London's premier art rock trio, Alt-J, are celebrating the release of their sophomore studio effort, 'This Is All Yours.' Hitting store shelves on Sept. 23, the new album takes the creativity and comprehensive diversity of 'An Awesome Wave' and turns it into a deeper, more complex sound -- all the while maintaining the band's musical beauty.

Taking some time away from his increasingly busy schedule, drummer and programmer Gus Unger-Hamilton caught up with us to chat about 'This Is All Yours.' From working with producer Charlie Andrew to what it was like recording without original member Gwil Sainsbury, Unger-Hamilton opens up about all things Alt-J.

Stay tuned for our special edition of Vital Vinyl as Unger-Hamilton shares his personal appreciation for the format, and discusses the new record's cover art.

As the band geared up for the release of 'This Is All Yours,' did you do anything special?

We rehearsed. We’ve just been concentrating on that basically. It’s quite intense because we have so much to prepare. This album has a lot more layering, there’s some backing tracks which we’ve never done before. It’s been quite hard, but it’s been really enjoyable. It’s kind of crept up on me. I haven’t really thought much about it but I’m really excited.

How did you approach this album differently than 'An Awesome Wave'?

We tried to keep it similar to the first album, at least in terms of the writing. It was going to be impossible, you know, because we wrote the majority of the first album when we were at university in Leeds. We wanted to keep the fact that we were very comfortable the first time, but we were in familiar places, a dorm room, you know? There was no pressure then. This time around, we let our manager know that we didn’t want to do anything but write. We live in London now, we have a studio close to where we each live. It was nice, we’d get up in the morning, go to work, concentrate on the music all day and then we’d go home. That was really beneficial. We made to sure to keep that element.

In terms of the writing, it was slightly different because we had less time. It worked, though. We were together everyday. The ideas were coming up all the time, and we were together. The first time, the majority of ideas came from Joe [Newman, frontman]. We’d all work on it together then. That was still the case with this album, but it was a lot more of us doing it from scratch together. That was a big difference I suppose. I feel like we were a little bit more experimental this time, there’s more of an electronic element with this album. I did a lot of programming this time, too. Samples, looping, that kind of thing. Generally, though, we had no plan. We weren’t thinking to make this album more electronic or anything like that. It came out the way it came out on its own. To me, there aren’t massive differences. It’s still us making the album we wanted to make.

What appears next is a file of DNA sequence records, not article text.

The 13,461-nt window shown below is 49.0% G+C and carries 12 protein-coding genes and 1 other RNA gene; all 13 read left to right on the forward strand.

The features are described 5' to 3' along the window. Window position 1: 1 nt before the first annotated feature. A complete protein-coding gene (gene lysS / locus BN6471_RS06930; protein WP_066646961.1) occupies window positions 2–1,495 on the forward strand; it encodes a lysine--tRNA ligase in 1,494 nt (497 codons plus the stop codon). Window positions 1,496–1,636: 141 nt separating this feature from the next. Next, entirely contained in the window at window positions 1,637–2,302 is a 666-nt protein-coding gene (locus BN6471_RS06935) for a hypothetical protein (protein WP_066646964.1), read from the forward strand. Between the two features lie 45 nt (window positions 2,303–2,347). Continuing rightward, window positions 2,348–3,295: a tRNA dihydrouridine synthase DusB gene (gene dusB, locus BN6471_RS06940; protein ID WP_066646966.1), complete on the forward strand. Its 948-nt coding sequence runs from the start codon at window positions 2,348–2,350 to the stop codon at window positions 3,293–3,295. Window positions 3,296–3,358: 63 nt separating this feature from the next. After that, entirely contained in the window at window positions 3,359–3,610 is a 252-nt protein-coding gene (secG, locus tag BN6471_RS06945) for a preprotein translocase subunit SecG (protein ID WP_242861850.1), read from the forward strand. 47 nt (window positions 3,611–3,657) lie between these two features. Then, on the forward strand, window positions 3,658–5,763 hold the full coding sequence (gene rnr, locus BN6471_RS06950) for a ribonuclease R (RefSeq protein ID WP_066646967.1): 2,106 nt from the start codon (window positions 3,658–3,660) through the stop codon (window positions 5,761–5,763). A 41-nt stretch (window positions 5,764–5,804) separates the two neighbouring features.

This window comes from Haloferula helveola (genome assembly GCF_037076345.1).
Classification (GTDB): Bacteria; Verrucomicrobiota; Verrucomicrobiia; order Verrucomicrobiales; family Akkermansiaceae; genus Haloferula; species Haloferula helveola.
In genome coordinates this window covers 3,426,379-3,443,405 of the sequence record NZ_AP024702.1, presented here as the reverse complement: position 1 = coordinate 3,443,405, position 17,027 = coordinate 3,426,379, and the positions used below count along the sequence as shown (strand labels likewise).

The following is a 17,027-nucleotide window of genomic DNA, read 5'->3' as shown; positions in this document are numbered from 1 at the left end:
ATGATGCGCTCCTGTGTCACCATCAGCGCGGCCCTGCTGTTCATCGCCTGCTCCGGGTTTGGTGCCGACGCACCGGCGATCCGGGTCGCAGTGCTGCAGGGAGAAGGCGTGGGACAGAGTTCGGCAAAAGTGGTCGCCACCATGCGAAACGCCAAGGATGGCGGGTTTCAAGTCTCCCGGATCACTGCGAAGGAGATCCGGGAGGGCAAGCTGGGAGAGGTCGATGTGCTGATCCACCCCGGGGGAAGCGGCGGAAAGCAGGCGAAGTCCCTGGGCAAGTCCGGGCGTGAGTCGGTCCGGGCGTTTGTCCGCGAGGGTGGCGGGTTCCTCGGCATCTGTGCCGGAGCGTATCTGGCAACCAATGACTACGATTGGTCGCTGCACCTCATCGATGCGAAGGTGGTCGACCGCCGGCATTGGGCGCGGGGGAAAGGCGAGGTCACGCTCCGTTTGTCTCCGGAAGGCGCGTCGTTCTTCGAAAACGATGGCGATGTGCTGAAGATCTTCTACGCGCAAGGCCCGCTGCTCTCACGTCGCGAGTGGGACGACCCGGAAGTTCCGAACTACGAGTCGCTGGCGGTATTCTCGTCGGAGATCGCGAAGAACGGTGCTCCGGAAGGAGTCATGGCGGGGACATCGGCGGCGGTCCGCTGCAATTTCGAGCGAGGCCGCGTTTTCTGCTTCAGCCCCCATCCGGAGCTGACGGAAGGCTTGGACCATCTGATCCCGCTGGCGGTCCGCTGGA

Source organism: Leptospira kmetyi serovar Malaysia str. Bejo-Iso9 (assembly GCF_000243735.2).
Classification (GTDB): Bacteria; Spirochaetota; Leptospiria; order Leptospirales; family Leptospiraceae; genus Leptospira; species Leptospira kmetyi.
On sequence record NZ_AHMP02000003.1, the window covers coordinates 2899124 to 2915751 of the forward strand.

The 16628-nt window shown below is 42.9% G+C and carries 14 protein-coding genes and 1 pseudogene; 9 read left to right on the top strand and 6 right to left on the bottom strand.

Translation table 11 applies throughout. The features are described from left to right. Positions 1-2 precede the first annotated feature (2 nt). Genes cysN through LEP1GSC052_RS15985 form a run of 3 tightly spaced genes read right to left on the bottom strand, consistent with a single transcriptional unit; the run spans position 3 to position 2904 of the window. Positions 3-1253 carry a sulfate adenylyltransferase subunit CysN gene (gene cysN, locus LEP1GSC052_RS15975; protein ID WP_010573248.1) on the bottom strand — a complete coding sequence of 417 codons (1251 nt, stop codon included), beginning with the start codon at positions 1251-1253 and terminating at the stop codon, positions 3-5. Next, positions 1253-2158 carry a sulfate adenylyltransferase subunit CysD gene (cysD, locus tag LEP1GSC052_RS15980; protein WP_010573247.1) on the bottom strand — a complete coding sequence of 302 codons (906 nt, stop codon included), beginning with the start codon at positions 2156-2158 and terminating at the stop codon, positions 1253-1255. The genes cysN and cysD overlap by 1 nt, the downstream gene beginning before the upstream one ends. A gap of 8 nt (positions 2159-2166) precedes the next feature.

It definitely has a similar sound, but it seems deeper, like there are more layers. Did you ever consider working with a different producer, rather than staying with Charlie Andrew?

It came up when we knew the time was coming. We had to make sure that who we were going to work with was available. I personally quite like the idea of working with different producers. I’m quite active in my music. I follow a lot of new music, I’m very interested in production. For me, I was open to that idea, but Joe was the opposite. He was very comfortable with Charlie -- and I was comfortable as well -- but Joe was more into the idea. If it’s not broke, it doesn’t need to be fixed, and I agree with that.

It made sense to go with Charlie again. It would be weird going with someone else since we work so well with Charlie. We know what we’re doing, it never feels like work. We’re always very honest. If Charlie has an opinion, we’re always open to hearing it. And he takes all of our ideas seriously. It’s always kind of easy with him, that relationship. We’re very lucky that we have such a good set-up in that way.

I read that you wrote the majority of 'This Is All Yours' while touring. Is that true?

It’s hard to say. We had a lot of ideas, but we never actually rehearsed together on tour because we never had the time. We could never play together unless it was onstage, and with sound checks, you never get that much time. I like my own alone time, too, especially on tour. It was difficult, but yeah, we had ideas. Some sound checks we had ideas that we’d muck around with, and when it came to actually writing the album, we realized we had a lot more ideas than we thought.

Was it tough doing this album without Gwil [Sainsbury]?

It was completely fine actually. When he left, it was kind of expected even though we didn’t really think it would happen. When he told us, it was like, well that makes sense. His reason for it, he just wanted to do other things. The band was always, for him, more of a hobby, like an experiment almost. He never anticipated the success and I think he kind of felt like he’d run it as far as he wanted to go. He left at a good time, you know, in between albums. It was very clean, he wasn’t tied to the second album at all, so there were no issues. It kind of gave us, writing-wise, a bit more space.